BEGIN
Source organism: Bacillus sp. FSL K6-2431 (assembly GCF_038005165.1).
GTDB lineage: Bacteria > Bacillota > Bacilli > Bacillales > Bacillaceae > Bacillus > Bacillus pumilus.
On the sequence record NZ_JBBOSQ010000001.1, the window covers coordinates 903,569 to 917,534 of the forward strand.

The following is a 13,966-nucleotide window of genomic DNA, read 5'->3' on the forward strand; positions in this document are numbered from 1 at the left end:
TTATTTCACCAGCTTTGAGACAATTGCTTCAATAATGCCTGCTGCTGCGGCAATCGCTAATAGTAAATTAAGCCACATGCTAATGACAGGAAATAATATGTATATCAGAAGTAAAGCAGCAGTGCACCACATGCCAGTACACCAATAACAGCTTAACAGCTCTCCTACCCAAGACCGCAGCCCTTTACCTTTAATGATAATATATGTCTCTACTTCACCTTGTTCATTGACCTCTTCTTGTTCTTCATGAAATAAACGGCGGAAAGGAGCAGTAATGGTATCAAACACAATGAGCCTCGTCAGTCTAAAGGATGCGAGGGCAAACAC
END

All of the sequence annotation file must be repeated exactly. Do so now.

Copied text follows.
Source organism: Bacillus sp. FSL K6-2431 (assembly GCF_038005165.1).
GTDB lineage: Bacteria > Bacillota > Bacilli > Bacillales > Bacillaceae > Bacillus > Bacillus pumilus.
On the sequence record NZ_JBBOSQ010000001.1, the window covers coordinates 903,569 to 917,534 of the forward strand.

The following is a 13,966-nucleotide window of genomic DNA, read 5'->3' on the forward strand; positions in this document are numbered from 1 at the left end:
TTATTTCACCAGCTTTGAGACAATTGCTTCAATAATGCCTGCTGCTGCGGCAATCGCTAATAGTAAATTAAGCCACATGCTAATGACAGGAAATAATATGTATATCAGAAGTAAAGCAGCAGTGCACCACATGCCAGTACACCAATAACAGCTTAACAGCTCTCCTACCCAAGACCGCAGCCCTTTACCTTTAATGATAATATATGTCTCTACTTCACCTTGTTCATTGACCTCTTCTTGTTCTTCATGAAATAAACGGCGGAAAGGAGCAGTAATGGTATCAAACACAATGAGCCTCGTCAGTCTAAAGGATGCGAGGGCAAACAC